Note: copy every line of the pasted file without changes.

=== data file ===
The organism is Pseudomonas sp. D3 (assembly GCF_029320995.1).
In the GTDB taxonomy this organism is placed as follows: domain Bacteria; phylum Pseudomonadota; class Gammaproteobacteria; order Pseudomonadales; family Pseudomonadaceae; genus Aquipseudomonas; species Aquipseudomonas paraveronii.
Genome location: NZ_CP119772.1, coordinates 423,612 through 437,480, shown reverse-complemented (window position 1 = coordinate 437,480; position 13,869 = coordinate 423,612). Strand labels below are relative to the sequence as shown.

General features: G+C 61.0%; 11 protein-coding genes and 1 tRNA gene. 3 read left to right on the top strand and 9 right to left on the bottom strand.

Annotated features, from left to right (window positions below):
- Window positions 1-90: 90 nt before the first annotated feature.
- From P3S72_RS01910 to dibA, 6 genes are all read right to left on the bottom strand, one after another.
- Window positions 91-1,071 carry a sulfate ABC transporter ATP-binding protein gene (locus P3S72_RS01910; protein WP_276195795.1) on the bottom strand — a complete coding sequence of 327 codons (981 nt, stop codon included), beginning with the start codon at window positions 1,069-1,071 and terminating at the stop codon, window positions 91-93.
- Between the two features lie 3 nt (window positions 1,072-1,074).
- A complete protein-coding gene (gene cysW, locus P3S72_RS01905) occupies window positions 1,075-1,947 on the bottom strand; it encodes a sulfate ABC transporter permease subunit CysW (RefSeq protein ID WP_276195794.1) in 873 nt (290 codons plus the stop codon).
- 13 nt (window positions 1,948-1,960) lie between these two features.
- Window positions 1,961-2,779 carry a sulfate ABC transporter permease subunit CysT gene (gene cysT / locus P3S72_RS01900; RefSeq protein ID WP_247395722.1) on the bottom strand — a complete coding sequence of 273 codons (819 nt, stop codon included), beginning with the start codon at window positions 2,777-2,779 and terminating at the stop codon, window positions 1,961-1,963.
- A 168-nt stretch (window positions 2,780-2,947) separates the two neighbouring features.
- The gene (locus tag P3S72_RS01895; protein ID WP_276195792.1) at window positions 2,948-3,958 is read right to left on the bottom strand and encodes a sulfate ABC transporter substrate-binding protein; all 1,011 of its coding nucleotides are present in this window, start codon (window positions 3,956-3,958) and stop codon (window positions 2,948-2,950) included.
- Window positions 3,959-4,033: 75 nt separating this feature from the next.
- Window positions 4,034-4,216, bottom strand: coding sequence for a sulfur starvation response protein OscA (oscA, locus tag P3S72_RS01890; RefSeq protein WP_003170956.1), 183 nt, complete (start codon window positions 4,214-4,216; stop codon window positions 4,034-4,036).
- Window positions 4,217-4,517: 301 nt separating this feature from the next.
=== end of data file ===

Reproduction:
The organism is Pseudomonas sp. D3 (assembly GCF_029320995.1).
In the GTDB taxonomy this organism is placed as follows: domain Bacteria; phylum Pseudomonadota; class Gammaproteobacteria; order Pseudomonadales; family Pseudomonadaceae; genus Aquipseudomonas; species Aquipseudomonas paraveronii.
Genome location: NZ_CP119772.1, coordinates 423,612 through 437,480, shown reverse-complemented (window position 1 = coordinate 437,480; position 13,869 = coordinate 423,612). Strand labels below are relative to the sequence as shown.

General features: G+C 61.0%; 11 protein-coding genes and 1 tRNA gene. 3 read left to right on the top strand and 9 right to left on the bottom strand.

Annotated features, from left to right (window positions below):
- Window positions 1-90: 90 nt before the first annotated feature.
- From P3S72_RS01910 to dibA, 6 genes are all read right to left on the bottom strand, one after another.
- Window positions 91-1,071 carry a sulfate ABC transporter ATP-binding protein gene (locus P3S72_RS01910; protein WP_276195795.1) on the bottom strand — a complete coding sequence of 327 codons (981 nt, stop codon included), beginning with the start codon at window positions 1,069-1,071 and terminating at the stop codon, window positions 91-93.
- Between the two features lie 3 nt (window positions 1,072-1,074).
- A complete protein-coding gene (gene cysW, locus P3S72_RS01905) occupies window positions 1,075-1,947 on the bottom strand; it encodes a sulfate ABC transporter permease subunit CysW (RefSeq protein ID WP_276195794.1) in 873 nt (290 codons plus the stop codon).
- 13 nt (window positions 1,948-1,960) lie between these two features.
- Window positions 1,961-2,779 carry a sulfate ABC transporter permease subunit CysT gene (gene cysT / locus P3S72_RS01900; RefSeq protein ID WP_247395722.1) on the bottom strand — a complete coding sequence of 273 codons (819 nt, stop codon included), beginning with the start codon at window positions 2,777-2,779 and terminating at the stop codon, window positions 1,961-1,963.
- A 168-nt stretch (window positions 2,780-2,947) separates the two neighbouring features.
- The gene (locus tag P3S72_RS01895; protein ID WP_276195792.1) at window positions 2,948-3,958 is read right to left on the bottom strand and encodes a sulfate ABC transporter substrate-binding protein; all 1,011 of its coding nucleotides are present in this window, start codon (window positions 3,956-3,958) and stop codon (window positions 2,948-2,950) included.
- Window positions 3,959-4,033: 75 nt separating this feature from the next.
- Window positions 4,034-4,216, bottom strand: coding sequence for a sulfur starvation response protein OscA (oscA, locus tag P3S72_RS01890; RefSeq protein WP_003170956.1), 183 nt, complete (start codon window positions 4,214-4,216; stop codon window positions 4,034-4,036).
- Window positions 4,217-4,517: 301 nt separating this feature from the next.